For some reason, this topic has been bouncing around in my head recently. Maybe it has something to do with training for my first triathlon, simply trying to eat better, or the explosion of people praising the benefits of “clean eating”. Regardless of the inspiration, I’ve been feeling the need to discuss my relationship with food and how it seems to drive so many of gastronomic decisions.
While I’ve posted before about where I first started my passion for cooking, one’s relationship with food is a different beast. Cooking is about creation and sharing with others; a relationship with food is what happens when you’re plowing into a pint of Ben & Jerry’s after a long week or pushing mashed potatoes around to make it look like you ate more than you did. The first is social, the latter is deeply personal.
Now, I could talk about how I was overweight in my early teen years, but it really started when I was 14. That’s when I was diagnosed with Crohn’s Disease. For those not familiar with this wonderful illness, it’s an inflammatory illness of the intestines. A simple analogy would be that it’s the asthma of the gut… but instead of not being able to breathe, you can’t digest food.
Not digesting food leads to a world of issues: weight loss, loss of appetite, or chronic diarrhea for the food that you don’t vomit. I hope you can see that I’m painting a pretty picture. When someone with Crohn’s is having a flare-up, it usually means that they either vomit anything they eat, or it goes through them faster than a bullet train. The body’s natural reaction is to not want food, as it causes discomfort on a good day or crippling pain on a bad one.
So it was at the age of 14 that I was told that I had Crohn’s and would need to change how I live my life. Oh, did I forget to mention that this in an incurable illness with no known causes? My bad.
Back in the 1990’s, the typical treatment plan for patient in flare-up would be heavy dose of steroids like Prednisone. This was more of a band-aid, as it was simply an anti-inflammatory drug, but it worked in the short-term.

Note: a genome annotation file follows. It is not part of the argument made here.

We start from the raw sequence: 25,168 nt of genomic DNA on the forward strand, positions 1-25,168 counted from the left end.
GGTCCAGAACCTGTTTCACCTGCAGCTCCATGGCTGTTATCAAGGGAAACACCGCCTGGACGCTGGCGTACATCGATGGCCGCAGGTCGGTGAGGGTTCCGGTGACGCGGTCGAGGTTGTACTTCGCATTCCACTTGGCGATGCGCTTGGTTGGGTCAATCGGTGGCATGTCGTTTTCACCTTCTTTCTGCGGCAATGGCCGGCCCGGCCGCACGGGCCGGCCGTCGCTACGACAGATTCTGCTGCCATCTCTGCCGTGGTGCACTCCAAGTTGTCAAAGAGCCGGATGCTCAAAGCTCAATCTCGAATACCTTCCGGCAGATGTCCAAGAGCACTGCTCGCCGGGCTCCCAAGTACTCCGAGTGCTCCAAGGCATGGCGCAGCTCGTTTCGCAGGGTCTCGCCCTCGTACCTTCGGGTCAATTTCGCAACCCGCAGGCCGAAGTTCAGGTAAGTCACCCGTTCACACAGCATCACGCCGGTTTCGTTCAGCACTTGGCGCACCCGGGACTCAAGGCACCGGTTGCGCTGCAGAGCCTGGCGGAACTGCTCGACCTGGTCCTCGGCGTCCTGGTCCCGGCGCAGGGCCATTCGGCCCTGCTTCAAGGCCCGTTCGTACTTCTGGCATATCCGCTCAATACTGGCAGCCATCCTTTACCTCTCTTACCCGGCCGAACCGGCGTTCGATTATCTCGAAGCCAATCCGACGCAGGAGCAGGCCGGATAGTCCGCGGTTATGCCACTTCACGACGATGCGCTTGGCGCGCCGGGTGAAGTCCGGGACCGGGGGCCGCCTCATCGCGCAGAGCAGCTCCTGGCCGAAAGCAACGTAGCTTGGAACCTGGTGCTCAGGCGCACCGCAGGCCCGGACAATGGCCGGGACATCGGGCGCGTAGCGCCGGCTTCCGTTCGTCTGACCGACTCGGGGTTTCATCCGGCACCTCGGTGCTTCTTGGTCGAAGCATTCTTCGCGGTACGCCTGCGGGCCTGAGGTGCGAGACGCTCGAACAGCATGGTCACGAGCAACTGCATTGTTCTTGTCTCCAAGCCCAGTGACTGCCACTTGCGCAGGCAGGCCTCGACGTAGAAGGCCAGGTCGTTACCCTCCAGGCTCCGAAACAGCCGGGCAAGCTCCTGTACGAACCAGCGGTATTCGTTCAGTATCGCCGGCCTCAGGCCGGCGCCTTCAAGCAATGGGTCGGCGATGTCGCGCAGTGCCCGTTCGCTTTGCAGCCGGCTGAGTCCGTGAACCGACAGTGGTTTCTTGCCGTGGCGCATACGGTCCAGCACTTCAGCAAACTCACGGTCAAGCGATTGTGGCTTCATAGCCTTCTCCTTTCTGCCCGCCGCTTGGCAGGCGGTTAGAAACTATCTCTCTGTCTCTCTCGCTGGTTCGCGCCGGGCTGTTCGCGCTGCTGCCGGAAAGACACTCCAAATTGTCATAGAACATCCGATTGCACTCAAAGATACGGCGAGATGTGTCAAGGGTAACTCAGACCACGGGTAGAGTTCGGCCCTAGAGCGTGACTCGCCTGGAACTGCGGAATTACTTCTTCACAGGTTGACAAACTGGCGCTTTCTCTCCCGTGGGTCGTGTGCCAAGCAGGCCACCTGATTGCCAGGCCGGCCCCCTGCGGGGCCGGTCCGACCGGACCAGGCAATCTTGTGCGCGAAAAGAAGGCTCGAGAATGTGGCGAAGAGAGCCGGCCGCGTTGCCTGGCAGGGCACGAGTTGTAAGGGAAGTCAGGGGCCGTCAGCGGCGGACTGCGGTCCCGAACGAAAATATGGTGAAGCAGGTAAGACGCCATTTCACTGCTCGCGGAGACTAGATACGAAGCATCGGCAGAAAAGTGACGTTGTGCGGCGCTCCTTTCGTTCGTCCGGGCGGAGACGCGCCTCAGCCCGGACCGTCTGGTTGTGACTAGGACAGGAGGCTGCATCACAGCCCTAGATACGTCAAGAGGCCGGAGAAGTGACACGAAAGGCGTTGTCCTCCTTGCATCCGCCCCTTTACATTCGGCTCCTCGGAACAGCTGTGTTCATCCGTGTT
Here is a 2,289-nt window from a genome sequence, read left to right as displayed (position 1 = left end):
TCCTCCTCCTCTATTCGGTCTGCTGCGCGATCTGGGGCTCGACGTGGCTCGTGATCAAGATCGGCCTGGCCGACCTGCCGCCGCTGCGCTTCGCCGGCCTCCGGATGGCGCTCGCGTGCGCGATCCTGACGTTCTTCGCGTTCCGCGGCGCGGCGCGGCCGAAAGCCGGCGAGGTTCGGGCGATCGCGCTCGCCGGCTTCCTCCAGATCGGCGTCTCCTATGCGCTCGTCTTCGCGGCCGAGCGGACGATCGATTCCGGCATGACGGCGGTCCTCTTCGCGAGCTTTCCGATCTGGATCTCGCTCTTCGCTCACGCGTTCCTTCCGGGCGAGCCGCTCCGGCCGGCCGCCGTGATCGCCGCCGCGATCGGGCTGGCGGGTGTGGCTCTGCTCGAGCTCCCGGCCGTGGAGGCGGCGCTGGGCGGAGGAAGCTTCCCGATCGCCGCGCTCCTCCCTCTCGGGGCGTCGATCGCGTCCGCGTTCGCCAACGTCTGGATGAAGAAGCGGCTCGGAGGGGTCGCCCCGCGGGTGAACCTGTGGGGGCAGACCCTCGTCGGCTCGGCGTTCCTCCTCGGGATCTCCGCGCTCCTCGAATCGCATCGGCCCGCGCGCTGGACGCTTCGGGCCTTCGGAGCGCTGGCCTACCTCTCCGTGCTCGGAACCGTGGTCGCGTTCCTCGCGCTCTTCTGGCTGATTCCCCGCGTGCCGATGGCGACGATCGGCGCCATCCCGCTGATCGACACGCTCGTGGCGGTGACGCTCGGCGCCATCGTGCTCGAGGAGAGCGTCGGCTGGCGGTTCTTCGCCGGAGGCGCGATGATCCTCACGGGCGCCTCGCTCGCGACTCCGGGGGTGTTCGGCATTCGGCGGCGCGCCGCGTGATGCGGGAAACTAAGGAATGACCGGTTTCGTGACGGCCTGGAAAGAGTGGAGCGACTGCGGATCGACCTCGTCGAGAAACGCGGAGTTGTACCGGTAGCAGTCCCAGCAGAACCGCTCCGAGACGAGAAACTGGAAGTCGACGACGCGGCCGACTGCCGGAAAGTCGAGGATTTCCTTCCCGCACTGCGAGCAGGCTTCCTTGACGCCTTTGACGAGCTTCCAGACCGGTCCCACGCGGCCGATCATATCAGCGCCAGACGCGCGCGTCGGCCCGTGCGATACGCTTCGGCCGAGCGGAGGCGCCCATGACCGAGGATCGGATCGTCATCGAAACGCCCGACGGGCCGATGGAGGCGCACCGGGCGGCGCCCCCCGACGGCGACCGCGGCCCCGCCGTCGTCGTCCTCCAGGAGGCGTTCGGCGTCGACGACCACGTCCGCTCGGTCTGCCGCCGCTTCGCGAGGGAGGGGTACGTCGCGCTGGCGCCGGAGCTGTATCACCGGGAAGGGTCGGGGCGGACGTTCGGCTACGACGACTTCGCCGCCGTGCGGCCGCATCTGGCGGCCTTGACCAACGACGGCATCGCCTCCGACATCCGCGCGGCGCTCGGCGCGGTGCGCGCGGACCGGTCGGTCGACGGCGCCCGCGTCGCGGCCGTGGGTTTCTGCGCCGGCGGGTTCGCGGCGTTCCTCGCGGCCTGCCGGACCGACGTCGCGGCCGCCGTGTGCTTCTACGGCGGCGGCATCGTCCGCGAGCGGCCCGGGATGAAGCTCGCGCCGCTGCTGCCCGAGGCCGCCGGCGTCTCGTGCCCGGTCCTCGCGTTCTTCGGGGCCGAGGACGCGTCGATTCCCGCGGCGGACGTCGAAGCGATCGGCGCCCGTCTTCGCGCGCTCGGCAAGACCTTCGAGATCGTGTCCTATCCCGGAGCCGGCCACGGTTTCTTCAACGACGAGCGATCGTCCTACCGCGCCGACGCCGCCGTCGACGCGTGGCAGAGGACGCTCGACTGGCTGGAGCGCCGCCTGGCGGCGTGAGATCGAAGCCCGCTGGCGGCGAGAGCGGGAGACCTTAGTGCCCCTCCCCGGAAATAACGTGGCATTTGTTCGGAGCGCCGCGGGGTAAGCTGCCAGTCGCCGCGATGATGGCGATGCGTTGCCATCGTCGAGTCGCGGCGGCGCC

Now, think about twisting your ankle or breaking a bone. Aside from the acute care, you need to rest the injury to give your body a chance to heal. How do you do this with your digestive track? In the hospital, it means nutrients & fluids via IV. After discharge, it means a heavily restricted diet.
One of the side-effects of Prednisone is the desire to eat EVERYTHING. So, here I am sitting in a hospital bed, suddenly feeling better because of the medication and having a huge surge in appetite. But, I’m not allowed to eat, so I would sit there dreaming of food that my healing body wanted. I would often leave the hospital with a list of foods that I missed.
Now I’m in my formative teen years with a relationship with food that looks something like this: I’m healthy and eating what I want, then I start to get sick and food is what sends me into a downward spiral, then I’m not eating, then medicated and hungry for food… Rinse and repeat.
You can see how I became a little conflicted with food. It truly is a love/hate thing, and it took me until my 30’s to realize that I didn’t need to go to the extremes with food, i.e. avoiding it all together then eating every guilty pleasure under the sun until my body raised the white flag.
While I still in enjoy fried, fatty goodness, I’ve been concentrating on how to take the food experiences I love and make them healthier. I’ve used my years of Crohn’s diets as inspiration. I mean, I have 17-years of culinary exposure that includes being vegetarian, carb-free, gluten-free, no-fiber, and more… there are ways to take the beneficial aspects of these diets and make them work in every day life and make good food.
So, this is why you’ll see some posts that are all about things covered with cheese and then others that involve wrapping a hamburger in lettuce. Healthy food can be good, and bad food can be enjoyed. The public just needs to be more conscience about all of this and make better choices. A weekend of fatty fried food should mean that you should have a week of salad. Your choices have consequences, and they need to be acknowledged.
Note: The image in this post is a logo from the Crohn’s & Colitis Foundation of America. If you’re interested in learning more about this disease, please check them out.